Seniors left 'vulnerable to sexual predation' in B.C. care home, nurses' college says
Speaking to CTV News anonymously, to protect her mother's identity, her daughter said the woman asked family members if they would "throw her down the stairs, dump her in the river."
“She was ripping her hair out and she was also asking us if she could go live anywhere else," she said.
Still, the daughter thought her mom was safe in her Cranbrook care home.
“The RCMP phoned my house at 1 in the morning and told me my mom had been sexually assaulted,” said the victim’s daughter.
She says she was in disbelief that another resident of Joseph Creek Care Village would do this. The incident happened in early 2020.
“Totally horrified. And you don’t want to believe it. You put your parent there to be safe and protected and cared for and it’s not happening,” the woman said.
Family members would also soon learn it wasn’t the first time it had occurred, however. They say they had not been notified of two earlier incidents involving their mom.
Joyce Turner is a former licensed practical nurse and the former regional manager for Golden Life Management, which operates Joseph Creek Care Village.
Earlier this month, the B.C. College of Nurses and Midwives entered an agreement with Turner to cancel her nursing registration. She can’t reapply for her licence for at least three years.
A notice posted online says an inquiry looked into her management of issues relating to a “male resident with a known history of sexual misconduct, who himself was (a) vulnerable resident with unmet care needs.”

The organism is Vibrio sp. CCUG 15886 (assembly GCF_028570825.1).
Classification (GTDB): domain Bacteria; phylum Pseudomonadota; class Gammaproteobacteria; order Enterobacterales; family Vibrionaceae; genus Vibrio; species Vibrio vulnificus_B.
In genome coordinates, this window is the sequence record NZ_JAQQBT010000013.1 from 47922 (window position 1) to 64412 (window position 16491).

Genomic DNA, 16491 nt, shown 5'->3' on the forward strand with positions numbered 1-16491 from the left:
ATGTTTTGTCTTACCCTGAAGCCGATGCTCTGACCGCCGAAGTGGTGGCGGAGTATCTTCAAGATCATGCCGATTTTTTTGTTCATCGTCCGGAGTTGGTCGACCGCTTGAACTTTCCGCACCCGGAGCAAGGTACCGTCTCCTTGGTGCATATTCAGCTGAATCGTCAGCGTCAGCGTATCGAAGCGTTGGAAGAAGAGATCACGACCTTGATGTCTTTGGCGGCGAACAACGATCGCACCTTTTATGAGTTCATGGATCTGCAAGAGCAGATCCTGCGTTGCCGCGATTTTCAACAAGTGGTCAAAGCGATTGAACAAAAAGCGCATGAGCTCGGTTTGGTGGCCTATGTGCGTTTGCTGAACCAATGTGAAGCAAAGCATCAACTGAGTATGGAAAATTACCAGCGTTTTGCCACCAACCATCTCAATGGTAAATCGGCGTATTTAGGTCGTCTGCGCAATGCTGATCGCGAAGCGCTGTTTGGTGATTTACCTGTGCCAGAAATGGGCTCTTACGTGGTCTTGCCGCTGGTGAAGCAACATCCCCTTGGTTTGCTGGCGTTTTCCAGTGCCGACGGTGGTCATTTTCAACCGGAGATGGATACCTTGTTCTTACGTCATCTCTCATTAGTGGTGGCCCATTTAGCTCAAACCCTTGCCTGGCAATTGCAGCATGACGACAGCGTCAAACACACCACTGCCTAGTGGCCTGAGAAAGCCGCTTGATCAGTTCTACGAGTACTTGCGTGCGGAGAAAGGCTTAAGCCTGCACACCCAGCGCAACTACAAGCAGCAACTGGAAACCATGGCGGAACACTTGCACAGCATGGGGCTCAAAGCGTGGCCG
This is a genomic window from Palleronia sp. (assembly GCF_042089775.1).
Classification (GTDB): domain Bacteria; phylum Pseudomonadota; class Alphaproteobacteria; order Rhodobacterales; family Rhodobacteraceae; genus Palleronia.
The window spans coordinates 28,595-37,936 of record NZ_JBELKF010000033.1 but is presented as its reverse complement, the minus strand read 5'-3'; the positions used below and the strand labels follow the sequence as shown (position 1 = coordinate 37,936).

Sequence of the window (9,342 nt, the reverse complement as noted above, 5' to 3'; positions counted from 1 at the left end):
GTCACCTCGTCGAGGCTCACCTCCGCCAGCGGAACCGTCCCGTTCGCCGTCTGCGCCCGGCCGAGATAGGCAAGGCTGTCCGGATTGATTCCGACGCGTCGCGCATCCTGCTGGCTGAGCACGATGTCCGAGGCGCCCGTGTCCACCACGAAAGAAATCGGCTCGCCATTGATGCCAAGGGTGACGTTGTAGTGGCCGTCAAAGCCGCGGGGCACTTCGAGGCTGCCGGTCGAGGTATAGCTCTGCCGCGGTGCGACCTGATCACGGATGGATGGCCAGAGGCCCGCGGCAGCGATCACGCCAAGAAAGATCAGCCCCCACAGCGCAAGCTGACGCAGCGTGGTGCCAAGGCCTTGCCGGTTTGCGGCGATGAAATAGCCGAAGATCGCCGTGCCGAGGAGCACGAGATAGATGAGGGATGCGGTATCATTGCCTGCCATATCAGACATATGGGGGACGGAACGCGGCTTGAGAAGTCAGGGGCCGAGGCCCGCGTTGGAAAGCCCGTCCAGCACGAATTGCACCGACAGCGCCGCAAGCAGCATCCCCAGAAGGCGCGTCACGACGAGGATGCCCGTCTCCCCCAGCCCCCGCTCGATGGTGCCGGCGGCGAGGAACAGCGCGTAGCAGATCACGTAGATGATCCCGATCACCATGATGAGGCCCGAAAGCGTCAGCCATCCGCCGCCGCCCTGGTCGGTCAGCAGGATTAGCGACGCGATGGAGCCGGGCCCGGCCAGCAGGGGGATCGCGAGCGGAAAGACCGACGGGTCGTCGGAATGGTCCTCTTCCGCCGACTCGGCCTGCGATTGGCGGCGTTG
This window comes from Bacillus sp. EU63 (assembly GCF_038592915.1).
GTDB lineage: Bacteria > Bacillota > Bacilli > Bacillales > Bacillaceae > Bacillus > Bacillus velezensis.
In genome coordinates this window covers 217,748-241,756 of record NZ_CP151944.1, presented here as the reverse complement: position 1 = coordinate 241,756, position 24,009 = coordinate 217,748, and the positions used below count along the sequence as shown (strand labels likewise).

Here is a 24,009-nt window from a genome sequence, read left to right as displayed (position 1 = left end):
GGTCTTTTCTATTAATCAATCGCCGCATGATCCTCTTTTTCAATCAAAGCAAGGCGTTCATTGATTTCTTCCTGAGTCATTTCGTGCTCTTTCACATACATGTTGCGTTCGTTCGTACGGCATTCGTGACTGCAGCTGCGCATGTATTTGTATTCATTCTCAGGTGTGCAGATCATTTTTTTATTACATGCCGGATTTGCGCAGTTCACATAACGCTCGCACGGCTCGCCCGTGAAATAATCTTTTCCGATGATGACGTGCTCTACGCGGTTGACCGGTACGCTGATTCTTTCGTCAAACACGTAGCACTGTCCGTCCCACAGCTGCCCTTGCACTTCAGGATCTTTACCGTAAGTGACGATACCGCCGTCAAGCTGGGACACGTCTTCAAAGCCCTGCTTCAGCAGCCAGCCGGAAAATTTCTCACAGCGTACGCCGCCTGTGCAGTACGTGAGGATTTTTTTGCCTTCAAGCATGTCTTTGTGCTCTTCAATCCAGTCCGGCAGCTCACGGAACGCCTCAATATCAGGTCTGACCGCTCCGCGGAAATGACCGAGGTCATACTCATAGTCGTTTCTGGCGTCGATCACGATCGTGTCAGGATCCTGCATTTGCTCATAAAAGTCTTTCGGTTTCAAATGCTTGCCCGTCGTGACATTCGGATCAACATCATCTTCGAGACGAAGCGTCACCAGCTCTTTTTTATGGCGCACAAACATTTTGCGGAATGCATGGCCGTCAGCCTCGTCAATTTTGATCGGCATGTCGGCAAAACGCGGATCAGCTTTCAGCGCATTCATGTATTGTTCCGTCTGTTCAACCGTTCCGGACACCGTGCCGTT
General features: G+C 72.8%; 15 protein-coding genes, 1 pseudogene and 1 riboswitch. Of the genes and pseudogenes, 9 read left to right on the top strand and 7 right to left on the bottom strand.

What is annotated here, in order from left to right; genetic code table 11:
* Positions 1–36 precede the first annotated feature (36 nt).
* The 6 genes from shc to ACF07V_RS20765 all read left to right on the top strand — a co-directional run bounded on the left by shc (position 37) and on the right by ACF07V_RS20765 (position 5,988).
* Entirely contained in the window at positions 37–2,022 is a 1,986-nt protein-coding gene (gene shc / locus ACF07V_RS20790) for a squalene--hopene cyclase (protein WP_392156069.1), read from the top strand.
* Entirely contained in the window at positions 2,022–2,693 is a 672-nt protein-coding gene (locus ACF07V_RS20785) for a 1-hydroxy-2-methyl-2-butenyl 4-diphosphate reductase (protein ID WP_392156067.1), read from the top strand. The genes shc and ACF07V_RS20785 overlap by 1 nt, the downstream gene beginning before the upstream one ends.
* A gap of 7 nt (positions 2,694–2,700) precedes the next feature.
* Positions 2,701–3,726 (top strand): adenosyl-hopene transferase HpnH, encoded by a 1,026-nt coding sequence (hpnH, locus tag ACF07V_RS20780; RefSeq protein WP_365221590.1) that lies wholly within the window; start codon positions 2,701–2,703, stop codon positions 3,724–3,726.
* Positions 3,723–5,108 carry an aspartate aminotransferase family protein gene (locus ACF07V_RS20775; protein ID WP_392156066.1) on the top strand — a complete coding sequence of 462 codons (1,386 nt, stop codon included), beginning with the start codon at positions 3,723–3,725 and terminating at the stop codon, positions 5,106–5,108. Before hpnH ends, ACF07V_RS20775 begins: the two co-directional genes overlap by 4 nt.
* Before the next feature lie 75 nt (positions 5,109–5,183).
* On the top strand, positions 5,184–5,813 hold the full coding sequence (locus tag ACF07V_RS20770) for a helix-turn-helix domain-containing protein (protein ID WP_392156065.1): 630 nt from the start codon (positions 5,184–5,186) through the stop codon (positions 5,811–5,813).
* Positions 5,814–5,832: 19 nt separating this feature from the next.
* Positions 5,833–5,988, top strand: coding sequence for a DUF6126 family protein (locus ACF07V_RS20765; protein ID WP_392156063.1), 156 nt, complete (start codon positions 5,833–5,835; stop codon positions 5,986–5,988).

The college found documentation from front-line staff of “numerous incidents of sexual misconduct perpetrated against cognitively impaired and/or otherwise vulnerable women”.
The college was critical of Turner’s handling of the incidents, "which in BCCNM's view left female residents in her care vulnerable to sexual predation."
Golden Life says Turner ended her employment with their company in May 2020.
In a statement, Julius van Wyk, CEO of Golden Life Management Corp., said that the "consent agreement and investigation were solely between the Nursing College (BCCNM) and Ms. Turner…The investigation was not regarding Golden Life or our practices. In fact, (neither) Golden Life executives nor Ms. Turner’s direct supervisor were interviewed."
The statement goes on to say that “Golden Life Management follows all reporting requirements as per the Community Care and Assisted Living Act and Residential Care Regulations. In the event of a reportable incident they are investigated in collaboration with Interior Health and/or Licensing and if required interventions and corrective actions are implemented.”
Another resident of the care facility, Dianna Green, says she had her own worries about the man accused of the assaults.
“He would walk around the facility with no clothes on at night. He would flash. He was coming into my room,” she said, adding that he was unwilling to leave when asked.
She says what happened “created a lot of fear, uneasiness, stress.”
The care home resident involved in the incident was charged with sexual assault. Crown counsel says he agreed to be bound by a peace bond and the charge was stayed.
But the victim’s family says they are frustrated he still lives at the facility, though in a different area and with tighter security.
“I definitely feel they failed to look after to my mom," the daughter said. "But I also worry about how many other people they failed to look after.”
As for the victim, her family says she is doing much better now. And they hope her dementia has allowed her to forget what happened.